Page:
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Meat Ration Card

Date: 1948
125 x 128 mm
Medium: Ink on paper
Credit Line: ANMM Collection Gift from Ruth Barnes
Object Name: Ration card
Object No: ANMS1251[011]

User Terms

    Meat rationing was introduced into Australia in January 1944 as part of a larger scheme by the Australian government to manage Australia's primary resources and assist in controlling consumer spending during WWII.

    SignificanceRationing was an integral part to Australia's wartime efforts and became part of day to day life for those at home.
    HistoryMeat rationing was part of a large scale rationing programme introduced by the Australian government and managed by the Rationing Commission. Rationing applied to certain products such as meat, butter, tea, sugar, clothing and petrol. It was a necessary measure to ensure the best use of Australian resources during the new pressures facing a country at war. In addition to supplying the home front and Australian forces overseas, Australia also faced increased demand for exports to the UK and feeding the influx of American troops to the country.
    In general rations and coupon books were accepted by the at home population for a number of reasons. It was a practical way to assist in the war effort and campaigns such as 'Food Is a Munition of War' reinforced the necessity of sacrifice at home for the greater good. The coupon system was also seen as an equalizer amongst the population. Without the coupons, even if you had the money, you were unable to purchase the product so everyone faced the same restrictions.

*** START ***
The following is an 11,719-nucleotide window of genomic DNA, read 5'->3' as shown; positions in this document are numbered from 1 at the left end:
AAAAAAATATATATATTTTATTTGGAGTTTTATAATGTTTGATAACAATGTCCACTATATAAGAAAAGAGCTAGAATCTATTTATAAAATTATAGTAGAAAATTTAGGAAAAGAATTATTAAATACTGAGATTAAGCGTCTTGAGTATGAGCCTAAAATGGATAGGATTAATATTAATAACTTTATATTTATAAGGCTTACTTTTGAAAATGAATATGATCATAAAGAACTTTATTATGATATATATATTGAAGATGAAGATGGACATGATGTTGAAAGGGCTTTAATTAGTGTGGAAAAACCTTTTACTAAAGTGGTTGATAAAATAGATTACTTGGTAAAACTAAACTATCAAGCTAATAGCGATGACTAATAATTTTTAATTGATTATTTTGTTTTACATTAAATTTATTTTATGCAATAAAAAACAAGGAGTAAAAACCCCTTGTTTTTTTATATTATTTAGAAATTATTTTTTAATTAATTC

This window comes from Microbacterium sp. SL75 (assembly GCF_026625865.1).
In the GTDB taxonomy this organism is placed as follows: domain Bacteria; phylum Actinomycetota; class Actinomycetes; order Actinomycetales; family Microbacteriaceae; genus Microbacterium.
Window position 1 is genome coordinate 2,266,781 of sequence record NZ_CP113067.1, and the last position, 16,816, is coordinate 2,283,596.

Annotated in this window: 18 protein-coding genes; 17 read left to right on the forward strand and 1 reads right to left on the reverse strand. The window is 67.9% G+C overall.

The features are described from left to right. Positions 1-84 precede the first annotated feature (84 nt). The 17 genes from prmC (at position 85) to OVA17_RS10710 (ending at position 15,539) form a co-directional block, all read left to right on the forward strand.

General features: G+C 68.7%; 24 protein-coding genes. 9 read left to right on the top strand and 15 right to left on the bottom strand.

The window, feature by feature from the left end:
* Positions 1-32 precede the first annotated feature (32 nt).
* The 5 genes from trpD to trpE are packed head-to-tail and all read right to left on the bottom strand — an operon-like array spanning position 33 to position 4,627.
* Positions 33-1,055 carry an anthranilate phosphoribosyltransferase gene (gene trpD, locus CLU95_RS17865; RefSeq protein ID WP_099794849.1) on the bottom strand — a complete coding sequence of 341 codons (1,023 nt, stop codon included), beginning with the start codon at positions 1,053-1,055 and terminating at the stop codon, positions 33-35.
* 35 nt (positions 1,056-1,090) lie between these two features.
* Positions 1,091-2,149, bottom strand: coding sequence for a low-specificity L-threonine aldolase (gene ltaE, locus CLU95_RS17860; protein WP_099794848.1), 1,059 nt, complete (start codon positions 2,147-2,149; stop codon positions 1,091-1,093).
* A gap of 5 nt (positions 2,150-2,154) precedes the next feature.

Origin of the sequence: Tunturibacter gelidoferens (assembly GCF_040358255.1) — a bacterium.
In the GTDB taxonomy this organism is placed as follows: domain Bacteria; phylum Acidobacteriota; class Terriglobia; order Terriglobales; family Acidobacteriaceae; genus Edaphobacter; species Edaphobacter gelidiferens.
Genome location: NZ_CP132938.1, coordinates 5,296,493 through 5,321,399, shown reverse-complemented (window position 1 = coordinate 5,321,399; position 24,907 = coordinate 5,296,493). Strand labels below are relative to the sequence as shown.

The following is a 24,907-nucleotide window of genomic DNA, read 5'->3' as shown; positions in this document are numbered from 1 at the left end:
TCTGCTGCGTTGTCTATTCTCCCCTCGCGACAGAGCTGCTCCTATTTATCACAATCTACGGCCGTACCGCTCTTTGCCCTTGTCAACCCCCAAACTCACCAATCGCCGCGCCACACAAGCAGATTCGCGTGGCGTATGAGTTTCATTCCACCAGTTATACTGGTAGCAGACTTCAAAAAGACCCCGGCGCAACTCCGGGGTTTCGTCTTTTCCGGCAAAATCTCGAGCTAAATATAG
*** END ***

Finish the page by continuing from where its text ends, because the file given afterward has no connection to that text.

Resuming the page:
Meat rationing was a particular category and generally allowed for approximately 1 kilo of meat per adult a week.
    Poultry, fish, rabbit and meat off cuts were exempt and the coupons applied to beef, lamb, veal and mutton.
    "Meat Coupon Scale. The various classes of meat and cuts are divided into six groups, the ration for each group varying according to the cut and bone and fat content. Under the January, 1944 scale the quantity of rationed meat per adult averaged 2 1/4 lb. per week, children under 9 years receiving half this ration. The present reduced scale for adults averages 1.84 lb. per week." (Australian Bureau of Statistics).
    Housewives on the 'kitchen front' were encouraged by magazines and newspapers to come up with innovative meat free alternatives and the widespread 'Grow Your Own' campaign stressed the importance of growing and consuming your own vegetables and eggs to supplement the average diet.

    William Leeder was born in Western Australia and orphaned at an early age. He went to sea at fourteen. He loved the
    Americas where he spent many years. When he came ashore he worked for some years as a painter and docker at Garden Island. He lived on a yacht at McMahons Point for some years, then moved to Woy Woy where he had a cottage. He was a very private man, but loved boats.
    Additional Titles

    Assigned title: Meat Ration Card

    Collection title: William Palmer Leeder Collection

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